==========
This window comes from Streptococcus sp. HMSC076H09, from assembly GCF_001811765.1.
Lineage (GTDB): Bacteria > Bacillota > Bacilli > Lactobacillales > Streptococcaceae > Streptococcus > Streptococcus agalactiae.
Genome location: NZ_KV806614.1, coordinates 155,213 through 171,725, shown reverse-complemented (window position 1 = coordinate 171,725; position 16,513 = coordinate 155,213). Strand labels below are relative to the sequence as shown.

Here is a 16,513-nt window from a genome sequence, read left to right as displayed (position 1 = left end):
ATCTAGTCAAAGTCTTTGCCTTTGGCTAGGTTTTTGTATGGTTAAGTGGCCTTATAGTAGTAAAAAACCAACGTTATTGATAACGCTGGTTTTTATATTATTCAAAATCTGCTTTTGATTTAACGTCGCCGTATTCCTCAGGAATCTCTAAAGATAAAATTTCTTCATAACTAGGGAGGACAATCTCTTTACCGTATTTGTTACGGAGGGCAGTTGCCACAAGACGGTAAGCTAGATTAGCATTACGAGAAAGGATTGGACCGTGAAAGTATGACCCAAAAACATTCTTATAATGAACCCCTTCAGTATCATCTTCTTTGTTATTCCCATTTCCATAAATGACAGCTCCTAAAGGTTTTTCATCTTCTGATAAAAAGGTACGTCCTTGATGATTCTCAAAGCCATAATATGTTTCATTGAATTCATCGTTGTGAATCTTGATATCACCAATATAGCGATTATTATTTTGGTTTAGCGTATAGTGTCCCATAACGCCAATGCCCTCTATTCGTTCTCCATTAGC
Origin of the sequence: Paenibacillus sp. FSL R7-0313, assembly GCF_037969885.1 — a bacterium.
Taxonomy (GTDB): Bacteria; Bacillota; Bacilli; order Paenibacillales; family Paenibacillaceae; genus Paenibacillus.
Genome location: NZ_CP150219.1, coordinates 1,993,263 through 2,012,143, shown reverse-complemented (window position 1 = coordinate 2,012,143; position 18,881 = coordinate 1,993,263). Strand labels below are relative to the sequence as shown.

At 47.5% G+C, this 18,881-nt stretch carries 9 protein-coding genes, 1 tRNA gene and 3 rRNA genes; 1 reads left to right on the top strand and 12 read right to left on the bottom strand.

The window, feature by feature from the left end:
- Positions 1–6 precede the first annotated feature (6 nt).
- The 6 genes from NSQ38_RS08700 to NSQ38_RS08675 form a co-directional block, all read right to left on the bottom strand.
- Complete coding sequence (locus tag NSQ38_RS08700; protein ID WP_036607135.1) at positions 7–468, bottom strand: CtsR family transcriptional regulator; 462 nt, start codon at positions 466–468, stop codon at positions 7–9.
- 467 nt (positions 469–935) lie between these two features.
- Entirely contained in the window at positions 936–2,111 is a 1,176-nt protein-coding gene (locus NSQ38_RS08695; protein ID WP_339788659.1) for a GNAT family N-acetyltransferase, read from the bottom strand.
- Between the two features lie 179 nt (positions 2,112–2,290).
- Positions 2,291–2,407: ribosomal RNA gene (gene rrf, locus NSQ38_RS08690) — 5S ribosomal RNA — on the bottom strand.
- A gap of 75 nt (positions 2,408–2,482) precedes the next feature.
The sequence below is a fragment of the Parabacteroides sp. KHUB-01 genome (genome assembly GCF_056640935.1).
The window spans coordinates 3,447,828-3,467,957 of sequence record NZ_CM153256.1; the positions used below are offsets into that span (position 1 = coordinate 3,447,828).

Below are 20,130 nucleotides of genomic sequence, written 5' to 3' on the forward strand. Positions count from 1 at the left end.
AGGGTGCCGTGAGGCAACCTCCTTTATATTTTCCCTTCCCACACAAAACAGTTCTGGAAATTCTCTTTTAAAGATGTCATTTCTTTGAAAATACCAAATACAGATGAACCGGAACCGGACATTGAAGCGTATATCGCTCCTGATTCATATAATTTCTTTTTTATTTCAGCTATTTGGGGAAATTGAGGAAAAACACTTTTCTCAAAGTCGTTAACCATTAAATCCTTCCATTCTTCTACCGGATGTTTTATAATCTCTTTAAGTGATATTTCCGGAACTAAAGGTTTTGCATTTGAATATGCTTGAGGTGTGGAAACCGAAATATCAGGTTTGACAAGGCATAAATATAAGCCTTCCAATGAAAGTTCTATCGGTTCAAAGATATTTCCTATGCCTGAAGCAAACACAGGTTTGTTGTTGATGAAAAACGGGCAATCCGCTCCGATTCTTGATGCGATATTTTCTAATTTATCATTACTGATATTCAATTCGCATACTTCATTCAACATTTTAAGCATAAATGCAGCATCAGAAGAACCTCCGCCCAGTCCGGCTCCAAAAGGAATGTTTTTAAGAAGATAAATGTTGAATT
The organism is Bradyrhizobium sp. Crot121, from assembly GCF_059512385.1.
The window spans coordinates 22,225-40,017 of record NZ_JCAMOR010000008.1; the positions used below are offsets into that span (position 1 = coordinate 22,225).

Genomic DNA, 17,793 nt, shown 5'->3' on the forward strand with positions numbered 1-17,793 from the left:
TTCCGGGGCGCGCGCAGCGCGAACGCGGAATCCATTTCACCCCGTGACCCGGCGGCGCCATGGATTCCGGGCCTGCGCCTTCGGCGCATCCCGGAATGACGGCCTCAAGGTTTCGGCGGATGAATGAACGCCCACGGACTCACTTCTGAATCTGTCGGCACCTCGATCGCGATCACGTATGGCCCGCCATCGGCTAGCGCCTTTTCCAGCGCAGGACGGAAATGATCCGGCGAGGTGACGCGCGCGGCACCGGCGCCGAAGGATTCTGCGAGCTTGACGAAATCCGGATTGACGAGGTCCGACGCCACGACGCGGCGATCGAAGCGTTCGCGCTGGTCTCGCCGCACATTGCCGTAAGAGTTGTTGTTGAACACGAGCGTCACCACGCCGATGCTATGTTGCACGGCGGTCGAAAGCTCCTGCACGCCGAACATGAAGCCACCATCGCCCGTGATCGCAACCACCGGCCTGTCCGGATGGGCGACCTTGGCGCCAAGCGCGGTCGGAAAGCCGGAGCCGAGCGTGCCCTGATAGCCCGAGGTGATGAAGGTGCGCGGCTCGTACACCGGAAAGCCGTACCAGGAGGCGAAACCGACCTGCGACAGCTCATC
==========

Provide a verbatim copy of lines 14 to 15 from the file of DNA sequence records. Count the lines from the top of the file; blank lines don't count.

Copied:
- 467 nt (positions 469–935) lie between these two features.
- Entirely contained in the window at positions 936–2,111 is a 1,176-nt protein-coding gene (locus NSQ38_RS08695; protein ID WP_339788659.1) for a GNAT family N-acetyltransferase, read from the bottom strand.